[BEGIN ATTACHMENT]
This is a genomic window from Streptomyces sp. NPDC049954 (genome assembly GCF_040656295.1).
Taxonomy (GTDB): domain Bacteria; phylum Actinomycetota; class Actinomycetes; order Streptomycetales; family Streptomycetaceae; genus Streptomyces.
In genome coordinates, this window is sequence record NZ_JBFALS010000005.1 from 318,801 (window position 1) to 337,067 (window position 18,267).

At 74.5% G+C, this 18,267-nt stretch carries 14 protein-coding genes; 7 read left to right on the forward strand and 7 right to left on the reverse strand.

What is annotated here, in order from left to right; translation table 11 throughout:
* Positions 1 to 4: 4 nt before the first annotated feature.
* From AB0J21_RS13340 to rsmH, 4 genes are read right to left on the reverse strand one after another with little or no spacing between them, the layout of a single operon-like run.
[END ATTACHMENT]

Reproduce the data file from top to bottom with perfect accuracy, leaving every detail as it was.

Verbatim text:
This is a genomic window from Streptomyces sp. NPDC049954 (genome assembly GCF_040656295.1).
Taxonomy (GTDB): domain Bacteria; phylum Actinomycetota; class Actinomycetes; order Streptomycetales; family Streptomycetaceae; genus Streptomyces.
In genome coordinates, this window is sequence record NZ_JBFALS010000005.1 from 318,801 (window position 1) to 337,067 (window position 18,267).

At 74.5% G+C, this 18,267-nt stretch carries 14 protein-coding genes; 7 read left to right on the forward strand and 7 right to left on the reverse strand.

What is annotated here, in order from left to right; translation table 11 throughout:
* Positions 1 to 4: 4 nt before the first annotated feature.
* From AB0J21_RS13340 to rsmH, 4 genes are read right to left on the reverse strand one after another with little or no spacing between them, the layout of a single operon-like run.